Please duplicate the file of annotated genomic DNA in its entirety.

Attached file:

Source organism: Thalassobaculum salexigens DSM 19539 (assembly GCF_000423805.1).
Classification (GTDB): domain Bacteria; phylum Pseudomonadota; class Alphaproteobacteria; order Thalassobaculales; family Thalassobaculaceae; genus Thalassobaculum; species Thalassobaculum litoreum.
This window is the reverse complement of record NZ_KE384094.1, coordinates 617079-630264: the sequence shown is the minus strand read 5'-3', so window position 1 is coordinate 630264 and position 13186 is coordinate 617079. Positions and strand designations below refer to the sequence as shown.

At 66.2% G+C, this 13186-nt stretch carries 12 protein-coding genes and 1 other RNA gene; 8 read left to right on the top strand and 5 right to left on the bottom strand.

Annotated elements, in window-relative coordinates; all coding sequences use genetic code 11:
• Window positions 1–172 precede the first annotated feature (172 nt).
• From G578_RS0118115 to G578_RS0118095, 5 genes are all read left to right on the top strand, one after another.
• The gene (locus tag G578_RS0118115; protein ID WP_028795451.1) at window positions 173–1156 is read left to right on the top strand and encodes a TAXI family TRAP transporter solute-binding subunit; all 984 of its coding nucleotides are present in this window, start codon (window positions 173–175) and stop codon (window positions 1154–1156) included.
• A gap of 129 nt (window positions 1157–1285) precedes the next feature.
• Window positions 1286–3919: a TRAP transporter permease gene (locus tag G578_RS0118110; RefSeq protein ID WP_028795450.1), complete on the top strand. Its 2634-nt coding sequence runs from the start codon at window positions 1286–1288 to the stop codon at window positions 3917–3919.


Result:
Source organism: Thalassobaculum salexigens DSM 19539 (assembly GCF_000423805.1).
Classification (GTDB): domain Bacteria; phylum Pseudomonadota; class Alphaproteobacteria; order Thalassobaculales; family Thalassobaculaceae; genus Thalassobaculum; species Thalassobaculum litoreum.
This window is the reverse complement of record NZ_KE384094.1, coordinates 617079-630264: the sequence shown is the minus strand read 5'-3', so window position 1 is coordinate 630264 and position 13186 is coordinate 617079. Positions and strand designations below refer to the sequence as shown.

At 66.2% G+C, this 13186-nt stretch carries 12 protein-coding genes and 1 other RNA gene; 8 read left to right on the top strand and 5 right to left on the bottom strand.

Annotated elements, in window-relative coordinates; all coding sequences use genetic code 11:
• Window positions 1–172 precede the first annotated feature (172 nt).
• From G578_RS0118115 to G578_RS0118095, 5 genes are all read left to right on the top strand, one after another.
• The gene (locus tag G578_RS0118115; protein ID WP_028795451.1) at window positions 173–1156 is read left to right on the top strand and encodes a TAXI family TRAP transporter solute-binding subunit; all 984 of its coding nucleotides are present in this window, start codon (window positions 173–175) and stop codon (window positions 1154–1156) included.
• A gap of 129 nt (window positions 1157–1285) precedes the next feature.
• Window positions 1286–3919: a TRAP transporter permease gene (locus tag G578_RS0118110; RefSeq protein ID WP_028795450.1), complete on the top strand. Its 2634-nt coding sequence runs from the start codon at window positions 1286–1288 to the stop codon at window positions 3917–3919.